China’s huge appetite for gold continued to increase last year, exceeding the 1,000-tonne mark, which represents a 41.36% annual surge, data released by China Gold Association (CGA) reveals.
The country, poised to grab the title of world’s top gold buyer from India, said the 1,176 tonnes figure reflects a domestic demand for jewellery and bars mostly unaffected by 2013’s gloomy global market conditions. Analysts, however, have another theory.
While is true that Chinese buyers saw weak gold prices as a buying opportunity, some insists the nation’s central bank took advantage of the situation and bulked up its holdings of the precious metal.
The latest official figures, reports FT.com (subs. required), show that China imported and produced considerably more gold in 2013 than what its citizens bought. The gap, in fact, it’s not minor: over 400 tonnes.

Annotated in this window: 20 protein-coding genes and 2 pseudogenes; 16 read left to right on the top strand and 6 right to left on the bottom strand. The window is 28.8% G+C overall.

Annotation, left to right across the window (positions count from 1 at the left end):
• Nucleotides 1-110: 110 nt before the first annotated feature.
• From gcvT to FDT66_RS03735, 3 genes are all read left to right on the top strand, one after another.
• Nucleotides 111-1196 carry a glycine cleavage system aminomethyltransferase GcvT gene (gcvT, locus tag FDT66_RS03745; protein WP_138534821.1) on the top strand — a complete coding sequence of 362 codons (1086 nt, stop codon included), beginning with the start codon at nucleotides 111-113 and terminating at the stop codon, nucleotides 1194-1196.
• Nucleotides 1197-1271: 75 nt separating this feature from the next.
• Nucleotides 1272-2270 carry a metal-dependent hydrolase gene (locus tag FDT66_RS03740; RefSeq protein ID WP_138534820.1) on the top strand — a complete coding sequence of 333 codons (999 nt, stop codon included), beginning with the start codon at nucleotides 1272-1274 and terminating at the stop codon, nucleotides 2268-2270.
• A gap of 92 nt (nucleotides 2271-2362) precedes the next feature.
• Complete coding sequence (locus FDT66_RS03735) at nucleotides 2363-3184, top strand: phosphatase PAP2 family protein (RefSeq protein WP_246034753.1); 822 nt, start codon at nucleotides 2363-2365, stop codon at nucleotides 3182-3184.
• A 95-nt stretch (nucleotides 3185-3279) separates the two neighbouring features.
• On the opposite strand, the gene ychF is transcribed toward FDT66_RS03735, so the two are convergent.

1,585 – 1,176 = 409 tonnes unaccounted for.
“We would not be surprised to hear the People’s Bank of China announce a new, significantly higher figure, if it chooses to do so,” Na Liu, of CNC Asset Management, told FT.com.
Instead, the nation’s central bank announced Monday that its gold reserves continue to stay at 1,054 tonnes, the same figure it has published since April 2009, Xinhua reported.
“It remains a mystery what happened to the other gold available in China,” brokers at Macquarie were quoted by The Telegraph as saying.
South China Morning Post’s columnist, Tom Holland, said analysts are creating and fuelling “conspiracy theories,” which are all “nonsense.”
“Yes, it is true that China has been buying an awful lot of gold recently (…) But one reason these theories can gain traction is Beijing’s own reticence about its gold holdings,” he writes.
China is already the world’s largest gold consumer, after taking over India last year.